Most ranges today use 3 different types of door locks...one is a solenoid controlled lock ( you hear a loud buzz noise when setting or unlocking the lock and has a arm that you must move to set the lock )...another is a heat sensitive lock ( has a arm that you must move to lock and un-lock, makes no noises and has a spring that slowly moves to lock the door will the oven is heating up )...Some locks are motorized ( no handle to move, the motor locks the door by it's self when you set the range for self clean )... If the motorized and heat sensitive locks fails to open after the self clean cycle, you must access the lock and move it yourself to open the door. On the free standing ranges, most times you must lift the cook top to access the lock mechanism. On built in ovens, the oven must be pulled out to remove the top access panel to get at the lock mechanism. Some build in ovens can have the control console removed to access the lock system. On the heat sensitive style of lock, there are no electrical parts to operate the lock, usually you will need to replace the lock. On the motorized style of lock, you will have to use a ohm/volt meter to test why the motor will not work. On the solenoid style of lock, the solenoid is often mounted on the back of the range and can be accessed by removing the rear panel, some may be mounted at the front, such as in a built in oven. The failure of the solenoid style of lock is normally caused by a bad lock solenoid In order to get your door open, you must operate the door latch mechanism manually. Unplug or remove power from the range. Take the rear cover off the range. Locate the door latch assembly and operate it manually and open your door. Then check continuity of the solenoid. Some of the latch assemblies have micro switches to supply power also. You may need to check them. You should be able to get the door open and use your range until you can get a tech to repair if you can not repair yourself.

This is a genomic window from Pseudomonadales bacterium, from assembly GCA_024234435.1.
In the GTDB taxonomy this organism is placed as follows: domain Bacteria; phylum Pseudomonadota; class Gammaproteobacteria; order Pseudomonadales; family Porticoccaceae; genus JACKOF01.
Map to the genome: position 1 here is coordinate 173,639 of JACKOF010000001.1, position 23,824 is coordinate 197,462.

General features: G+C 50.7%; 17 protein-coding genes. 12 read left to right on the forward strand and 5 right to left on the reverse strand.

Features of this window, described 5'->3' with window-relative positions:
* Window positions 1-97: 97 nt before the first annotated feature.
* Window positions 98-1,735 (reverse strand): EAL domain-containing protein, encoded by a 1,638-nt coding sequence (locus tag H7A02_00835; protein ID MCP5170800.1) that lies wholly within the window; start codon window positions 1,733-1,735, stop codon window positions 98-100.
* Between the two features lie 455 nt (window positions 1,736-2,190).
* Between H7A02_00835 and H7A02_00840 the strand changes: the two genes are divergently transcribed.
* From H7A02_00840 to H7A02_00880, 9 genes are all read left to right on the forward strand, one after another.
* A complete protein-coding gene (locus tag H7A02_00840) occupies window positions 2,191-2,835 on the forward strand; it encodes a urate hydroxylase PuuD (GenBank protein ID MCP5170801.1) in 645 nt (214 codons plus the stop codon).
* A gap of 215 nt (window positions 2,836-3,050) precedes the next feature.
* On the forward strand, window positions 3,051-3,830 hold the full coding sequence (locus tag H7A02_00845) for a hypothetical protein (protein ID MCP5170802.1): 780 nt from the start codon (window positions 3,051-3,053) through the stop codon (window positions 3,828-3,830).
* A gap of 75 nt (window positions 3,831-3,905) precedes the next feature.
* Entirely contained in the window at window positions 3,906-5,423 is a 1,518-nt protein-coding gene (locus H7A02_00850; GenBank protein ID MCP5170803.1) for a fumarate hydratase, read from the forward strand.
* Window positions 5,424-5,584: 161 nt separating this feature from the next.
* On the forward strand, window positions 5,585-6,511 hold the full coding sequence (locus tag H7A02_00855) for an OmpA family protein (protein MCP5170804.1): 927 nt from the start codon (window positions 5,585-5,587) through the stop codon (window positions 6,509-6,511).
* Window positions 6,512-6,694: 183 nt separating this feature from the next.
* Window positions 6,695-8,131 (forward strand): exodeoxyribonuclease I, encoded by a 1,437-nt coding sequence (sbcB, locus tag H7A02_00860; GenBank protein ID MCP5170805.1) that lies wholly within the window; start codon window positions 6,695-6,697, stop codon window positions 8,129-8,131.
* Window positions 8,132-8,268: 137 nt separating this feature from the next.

If you've interrupted the clean cycle or have accidentally set the clean cycle with the oven door open, the latch may have engaged and now the door can't be closed because it will hit the latch. There may be a door activated* switch on the front face of the oven. In this case you may need to manually press that door switch with your finger while at the same time canceling the clean cycle to get the latch to retract so the door can close fully again.